Family and Friends and Drinking and Dwarves

I assume a situation of strangers in a strange land. What friends or family the PCs have is what they have made there.

Spouse & Children:

If PCs want to start with a spouse let them roll for the privilege. 1 in 3 they already have one, with d3-1 children. Each child is 2d6 years old.

If a child is 10 or more years old you can take them on adventures with you, allowing them to learn on the job. If you get the child killed you lose 10d6 social currency with your family. If it goes below 0 your spouse will never forgive you and leaves with your remaining children.

DOWNTIME FUN: As a downtime action the PC can spend quality time with her family. This will fully restore their Luck & Stamina. Gain d6 social currency with them. On a 6 there is a new child on the way. (if appropriate). Recommend hand-waving pregnant PCs. Baby magically appears later between adventures. Don't make it weird.

DOWNTIME FUN: The PC trains one of their kids. That kid gets a skill advancement check in one skill the PC knows but can't be raised higher than the father. Keep track of this stuff. When a PC dies they may take up playing one of their children instead of making a new character as long as it's old enough. Gain 1 social currency.

ON AGEING: Time differences between planes is weird. If you spend a week in Baator a month might pass in Troika. Age your children a year for every 3 planar trips you take.

DOWNTIME NOTSOFUN: Every downtime you do not spend with your family their social currency reduces by 1. If it reaches 0 they will leave.

DOWNTIME FUN: You may give a gift to a family member. It must be something you have, that you got, you can't just wishy-washy declare a state of giftness. Gain 2d6 social currency.

DOWNTIME FUN: You wanna get married but don't know anyone? Go looking. 1 in 6 chance you meet someone to make friends with. Costs 10 social currency to convince a friend to marry you.


DOWNTIME FUN: Friends are able to accompany the PC while carousing. Roll 1d6, if it comes up as anything other than 1, chose the order of numbers in your carousing roll. If it comes up as one, the friend has got you in trouble, the GM chooses the order to use. Regardless, +d6 social currency for hanging out with them.

Other PCs are not friends. Spouses can be, but you need to make it clear to the GM.

Every friend will either have a trade or an association. Roll a background for them.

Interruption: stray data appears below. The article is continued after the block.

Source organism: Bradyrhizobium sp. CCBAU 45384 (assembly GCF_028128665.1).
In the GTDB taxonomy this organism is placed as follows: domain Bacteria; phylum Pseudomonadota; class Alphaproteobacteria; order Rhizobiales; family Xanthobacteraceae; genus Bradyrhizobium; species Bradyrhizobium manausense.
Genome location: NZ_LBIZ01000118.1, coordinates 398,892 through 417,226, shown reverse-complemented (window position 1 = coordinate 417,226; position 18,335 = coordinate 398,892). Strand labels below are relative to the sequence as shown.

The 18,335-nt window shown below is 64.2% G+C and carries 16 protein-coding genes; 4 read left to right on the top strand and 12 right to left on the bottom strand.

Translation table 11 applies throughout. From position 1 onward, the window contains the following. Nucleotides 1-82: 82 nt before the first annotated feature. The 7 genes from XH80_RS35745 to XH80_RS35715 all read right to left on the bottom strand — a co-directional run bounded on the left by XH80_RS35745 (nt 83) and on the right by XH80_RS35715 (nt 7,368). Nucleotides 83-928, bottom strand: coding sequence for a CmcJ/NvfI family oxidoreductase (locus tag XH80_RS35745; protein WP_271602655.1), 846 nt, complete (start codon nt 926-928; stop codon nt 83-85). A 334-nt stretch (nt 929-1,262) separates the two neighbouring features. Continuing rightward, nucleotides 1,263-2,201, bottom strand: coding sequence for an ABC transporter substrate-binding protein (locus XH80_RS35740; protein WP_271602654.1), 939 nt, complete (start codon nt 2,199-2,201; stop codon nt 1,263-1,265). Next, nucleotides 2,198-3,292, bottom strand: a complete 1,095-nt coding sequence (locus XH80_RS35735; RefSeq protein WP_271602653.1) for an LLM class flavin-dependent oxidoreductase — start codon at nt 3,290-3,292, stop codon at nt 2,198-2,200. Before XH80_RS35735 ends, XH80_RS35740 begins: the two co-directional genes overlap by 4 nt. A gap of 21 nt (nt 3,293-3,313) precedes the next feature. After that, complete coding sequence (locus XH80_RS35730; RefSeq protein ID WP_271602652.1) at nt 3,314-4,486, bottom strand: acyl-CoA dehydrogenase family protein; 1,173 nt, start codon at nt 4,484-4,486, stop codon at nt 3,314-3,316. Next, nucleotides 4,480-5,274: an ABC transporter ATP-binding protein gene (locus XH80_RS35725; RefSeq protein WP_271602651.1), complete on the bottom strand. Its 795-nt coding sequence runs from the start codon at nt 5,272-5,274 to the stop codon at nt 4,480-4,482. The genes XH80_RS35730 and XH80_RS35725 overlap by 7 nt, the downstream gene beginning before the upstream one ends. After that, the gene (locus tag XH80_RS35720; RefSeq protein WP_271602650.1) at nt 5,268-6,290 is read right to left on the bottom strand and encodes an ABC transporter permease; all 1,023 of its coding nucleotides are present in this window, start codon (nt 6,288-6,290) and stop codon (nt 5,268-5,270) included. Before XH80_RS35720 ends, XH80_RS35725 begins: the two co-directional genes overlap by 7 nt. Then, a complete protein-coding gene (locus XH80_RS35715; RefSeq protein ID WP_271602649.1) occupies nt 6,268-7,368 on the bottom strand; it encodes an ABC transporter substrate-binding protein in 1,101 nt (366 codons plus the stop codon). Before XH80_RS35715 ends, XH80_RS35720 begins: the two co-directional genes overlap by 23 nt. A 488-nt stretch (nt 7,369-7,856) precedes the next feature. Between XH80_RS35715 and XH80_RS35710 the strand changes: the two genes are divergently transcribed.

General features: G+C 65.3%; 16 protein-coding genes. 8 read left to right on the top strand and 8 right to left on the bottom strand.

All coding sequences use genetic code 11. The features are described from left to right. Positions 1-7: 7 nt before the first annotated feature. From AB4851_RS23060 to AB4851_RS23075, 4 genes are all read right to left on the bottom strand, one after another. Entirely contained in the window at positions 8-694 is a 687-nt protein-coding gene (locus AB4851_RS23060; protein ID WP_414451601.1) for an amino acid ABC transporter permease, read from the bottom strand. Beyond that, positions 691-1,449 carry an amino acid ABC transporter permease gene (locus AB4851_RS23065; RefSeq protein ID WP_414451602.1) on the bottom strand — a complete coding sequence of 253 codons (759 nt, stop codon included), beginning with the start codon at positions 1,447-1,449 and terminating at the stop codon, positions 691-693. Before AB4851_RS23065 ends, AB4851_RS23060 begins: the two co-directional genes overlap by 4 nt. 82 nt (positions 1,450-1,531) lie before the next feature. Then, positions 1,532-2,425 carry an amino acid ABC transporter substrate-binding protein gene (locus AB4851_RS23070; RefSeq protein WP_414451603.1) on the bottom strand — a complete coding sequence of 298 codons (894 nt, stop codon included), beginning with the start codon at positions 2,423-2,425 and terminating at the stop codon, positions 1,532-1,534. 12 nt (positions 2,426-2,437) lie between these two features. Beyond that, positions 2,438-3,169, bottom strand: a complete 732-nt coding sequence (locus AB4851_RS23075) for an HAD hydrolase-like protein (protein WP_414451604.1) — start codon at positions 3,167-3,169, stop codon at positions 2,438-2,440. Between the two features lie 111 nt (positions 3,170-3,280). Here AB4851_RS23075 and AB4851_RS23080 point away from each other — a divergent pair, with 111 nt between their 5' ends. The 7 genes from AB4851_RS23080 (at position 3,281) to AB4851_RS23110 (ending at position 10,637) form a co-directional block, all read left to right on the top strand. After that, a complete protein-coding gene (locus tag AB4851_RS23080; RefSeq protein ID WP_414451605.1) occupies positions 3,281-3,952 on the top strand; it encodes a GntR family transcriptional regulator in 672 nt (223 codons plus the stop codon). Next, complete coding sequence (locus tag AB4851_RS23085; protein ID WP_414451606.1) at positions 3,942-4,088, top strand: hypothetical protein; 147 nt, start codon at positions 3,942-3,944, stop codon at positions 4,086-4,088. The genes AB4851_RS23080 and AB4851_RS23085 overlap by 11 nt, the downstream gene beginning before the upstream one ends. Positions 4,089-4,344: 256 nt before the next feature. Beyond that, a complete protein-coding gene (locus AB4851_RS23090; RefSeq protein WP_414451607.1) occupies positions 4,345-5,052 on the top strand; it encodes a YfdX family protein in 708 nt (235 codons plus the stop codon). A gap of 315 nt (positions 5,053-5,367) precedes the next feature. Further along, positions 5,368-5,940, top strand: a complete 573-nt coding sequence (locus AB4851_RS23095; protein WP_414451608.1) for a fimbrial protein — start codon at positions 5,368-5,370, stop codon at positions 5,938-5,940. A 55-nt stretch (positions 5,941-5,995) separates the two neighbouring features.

Friends might be convinced to go on adventures with you. Costs 20 social currency minus their highest fighting or magic skill. Lasts for one excursion.

DOWNTIME FUN: If the friend's background causes her to have some influence or power, it costs 5 social currency to lean on it.

DOWNTIME FUN: A friend will teach you something they know for 3 social currency. Gain an advancement tick in any skill they have.

Carousing in Troika

In between games a PC may aimlessly go out on the town rather than do something constructive. Every major city or other interesting location should have its own carousing table, but smaller less lively places will likely have slimmer ones. It's probably a good idea to replace them when they get used up.

Carousing restores either Stamina or Luck (choose ahead of time) and costs 2d6x10p to have a roll, if you spend more than you own you are in debt to either:

  1. The Manticore Bank. They charge 10% interest every day and are happy to let that accrue. It takes a downtime activity to get in to see a representative of the bank, and there is only a 1 in 6 chance that you'll get seen before closing time. If the interest gets out of hand they'll send a manticore after you.
  2. The Black Bishops. If not paid 9 times in full they will repossess your entire life. All friends and family and homes and treasures belong to the Black Bishopric until bought back. She's their wife now.
  3. A petty gangster who will kidnap a friend or family member if they aren't paid back double in a week. Lacking a family, they'll break your legs.
  4. Miss Keansy's Social Betterment Scheme. Miss Keansy's loans only come in bundles of 200p and are measured against a percentage of the benefit it affords you by uplifting your social class. She'll take 5% of all income for the next 5 years.
  5. A random friend or family member covers it at the cost of -d6 social currency
  6. A Gold Man gives you a bag of his weird gold nuggets. He never seems to want anything for it.

Roll d36 for carousing!


  1. Caught the Time Fever from a beggar. Every game you age 2d6 years in a random direction until cured, dead, or unborn.
  2. You cross paths with a group of Brawlers out on the town. Test your Strength or lose 1d6 stamina and lose 1d2 teeth. If you pass you beat them up and are invited to join the Sublime Society of Beef Steaks.
  3. You get caught up in a Dwarven art project. Before the peacemakers dismantle it and rescue the participants, you are partially enamelled and menaced with spikes of cobalt. You lose 1d6 Luck but count as wearing plate armour until it all chips off. Should take roughly until the end of the next adventure.
  4. You wake up in a pile of skyskiff sailors with a new tattoo. 1 in 6 chance you're (and they're) naked and missing everything you were carrying.